News The History of the Trench Coat: From Military Necessity to Fashion Trend

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From one of the most iconic items of military uniforms to one of the most iconic items in fashion: a trench coat is much more than just an accessory. The history of the trench coat has more than 150 years, and we invite you to dive into it with us.

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What Is a Trench Coat?​

This classic raincoat has long and varied stories, and they all contribute to the modern perception of the trench coat. Initially, even before the First World War, the trench coat was used as a garment worn by army officers. It was adapted to be worn literally in the trenches, hence its name. It was during the Great War that these classic clothes acquired the shape and style that many of us still wear today. In the classic style of the cloak, military influence can still be traced.

The Traditional Aesthetics of the Trench Coat Includes the Following:​

  • 10 front buttons
  • wide lapels
  • button-down pockets
  • waist belt
  • straps with buckles around the wrist
  • waterproof
  • made of high–strength cotton gabardine; the alternative is leather or poplin
  • insulated lining
  • raglan sleeves
  • length from just above the ankles to just above the knees
  • usually, the color is khaki

The History of the Trench Coat and the Materials From Which It Was Made​

The history of the trench coat begins almost 100 years before the First World War. It is documented that since 1823 there has been a form of rubberized cotton, which was used to create outerwear for men and women. This fabric was revolutionary because it was weather-resistant, and it began to be used for both military and civilian purposes. Such coats were called "mackintosh" in honor of their inventor Charles Mackintosh. No matter how amazing this fabric was for keeping dry and warm, it had one significant drawback – it did not let in air. In addition, the fabric had a rather unpleasant smell and could even "melt" in the sun. Despite these shortcomings, raincoats were used by army personnel throughout the 19th century.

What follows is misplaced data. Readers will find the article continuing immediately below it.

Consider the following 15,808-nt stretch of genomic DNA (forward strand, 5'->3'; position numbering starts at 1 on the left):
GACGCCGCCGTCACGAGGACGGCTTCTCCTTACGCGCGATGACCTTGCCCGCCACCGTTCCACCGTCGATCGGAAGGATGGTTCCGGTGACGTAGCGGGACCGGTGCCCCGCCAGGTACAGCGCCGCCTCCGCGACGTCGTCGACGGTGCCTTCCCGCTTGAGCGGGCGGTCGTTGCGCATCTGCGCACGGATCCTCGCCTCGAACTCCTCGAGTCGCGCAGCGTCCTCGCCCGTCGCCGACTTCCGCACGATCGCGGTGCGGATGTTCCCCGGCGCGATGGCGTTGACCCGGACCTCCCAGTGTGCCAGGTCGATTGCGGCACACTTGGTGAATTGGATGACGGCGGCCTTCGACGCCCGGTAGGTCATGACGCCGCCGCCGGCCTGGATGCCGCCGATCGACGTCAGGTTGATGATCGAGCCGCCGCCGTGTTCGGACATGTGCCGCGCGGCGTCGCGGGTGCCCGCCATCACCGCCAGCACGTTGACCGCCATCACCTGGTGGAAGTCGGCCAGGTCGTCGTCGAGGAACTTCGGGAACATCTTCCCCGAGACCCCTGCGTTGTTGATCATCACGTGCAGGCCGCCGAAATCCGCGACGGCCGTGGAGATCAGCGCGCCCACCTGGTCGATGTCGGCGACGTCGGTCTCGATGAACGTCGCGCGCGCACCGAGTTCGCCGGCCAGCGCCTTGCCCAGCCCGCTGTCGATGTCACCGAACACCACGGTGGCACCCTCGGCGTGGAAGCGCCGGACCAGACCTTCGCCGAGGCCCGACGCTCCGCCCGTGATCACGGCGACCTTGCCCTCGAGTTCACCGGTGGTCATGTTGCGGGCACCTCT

Who Invented the Trench Coat​

Designers and fabric manufacturers have been developing the material for many years, trying to make it more breathable, and therefore more comfortable to wear. Two fashion designers claim to create a trench coat, and the debate continues to this day: this is a clothier from Mayfair, John Emary, and a men's clothing designer, Thomas Burberry.

Trench Coat and Hollywood​

In the period between the World Wars, trench coats, in addition to being chosen in the trenches and on the battlefields, began to acquire celebrity status. The golden age of Hollywood paid tribute to the trench coat, and it was often seen in various films, it was also worn by the stars of the silver screen. Detectives, gangsters, femme fatales, and leading men could be seen in this iconic attire. In the 1941 film The Maltese Falcon, Humphrey Bogart wore an Aquascutum Kingsway trench coat. He also wore it in the infamous scenes in the films Casablanca in 1942 and Deep Sleep in 1946. Leading actresses such as Marlene Dietrich and Audrey Hepburn also wore these alluring cloaks.

These strong roles, as well as their solid establishment in the army, made the trench coat an even more enviable and desirable thing. They were naturally cold and carried the attitude and image of a strong, fearless, brave, and mysterious person. From royalty to movie stars, trench coats have become as important a fashion item as blue jeans. It combines style and functionality, and its history makes it even more amazing.
 

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